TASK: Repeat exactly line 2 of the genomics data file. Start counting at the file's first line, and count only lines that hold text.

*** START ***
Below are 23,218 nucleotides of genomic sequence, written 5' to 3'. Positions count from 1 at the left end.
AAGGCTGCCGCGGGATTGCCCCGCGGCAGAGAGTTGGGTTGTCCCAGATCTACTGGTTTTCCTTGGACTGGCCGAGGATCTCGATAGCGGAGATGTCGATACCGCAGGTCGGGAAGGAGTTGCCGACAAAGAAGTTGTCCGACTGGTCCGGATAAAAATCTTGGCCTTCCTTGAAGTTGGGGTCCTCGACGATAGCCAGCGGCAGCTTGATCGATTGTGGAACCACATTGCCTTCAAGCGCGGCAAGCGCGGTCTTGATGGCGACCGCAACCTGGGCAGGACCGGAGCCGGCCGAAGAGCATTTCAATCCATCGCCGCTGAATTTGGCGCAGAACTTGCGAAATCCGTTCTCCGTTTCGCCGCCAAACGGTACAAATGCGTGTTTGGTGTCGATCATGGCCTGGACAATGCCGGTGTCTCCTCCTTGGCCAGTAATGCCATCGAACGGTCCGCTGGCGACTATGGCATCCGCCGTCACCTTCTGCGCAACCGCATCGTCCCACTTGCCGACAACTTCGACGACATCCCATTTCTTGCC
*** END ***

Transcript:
AAGGCTGCCGCGGGATTGCCCCGCGGCAGAGAGTTGGGTTGTCCCAGATCTACTGGTTTTCCTTGGACTGGCCGAGGATCTCGATAGCGGAGATGTCGATACCGCAGGTCGGGAAGGAGTTGCCGACAAAGAAGTTGTCCGACTGGTCCGGATAAAAATCTTGGCCTTCCTTGAAGTTGGGGTCCTCGACGATAGCCAGCGGCAGCTTGATCGATTGTGGAACCACATTGCCTTCAAGCGCGGCAAGCGCGGTCTTGATGGCGACCGCAACCTGGGCAGGACCGGAGCCGGCCGAAGAGCATTTCAATCCATCGCCGCTGAATTTGGCGCAGAACTTGCGAAATCCGTTCTCCGTTTCGCCGCCAAACGGTACAAATGCGTGTTTGGTGTCGATCATGGCCTGGACAATGCCGGTGTCTCCTCCTTGGCCAGTAATGCCATCGAACGGTCCGCTGGCGACTATGGCATCCGCCGTCACCTTCTGCGCAACCGCATCGTCCCACTTGCCGACAACTTCGACGACATCCCATTTCTTGCC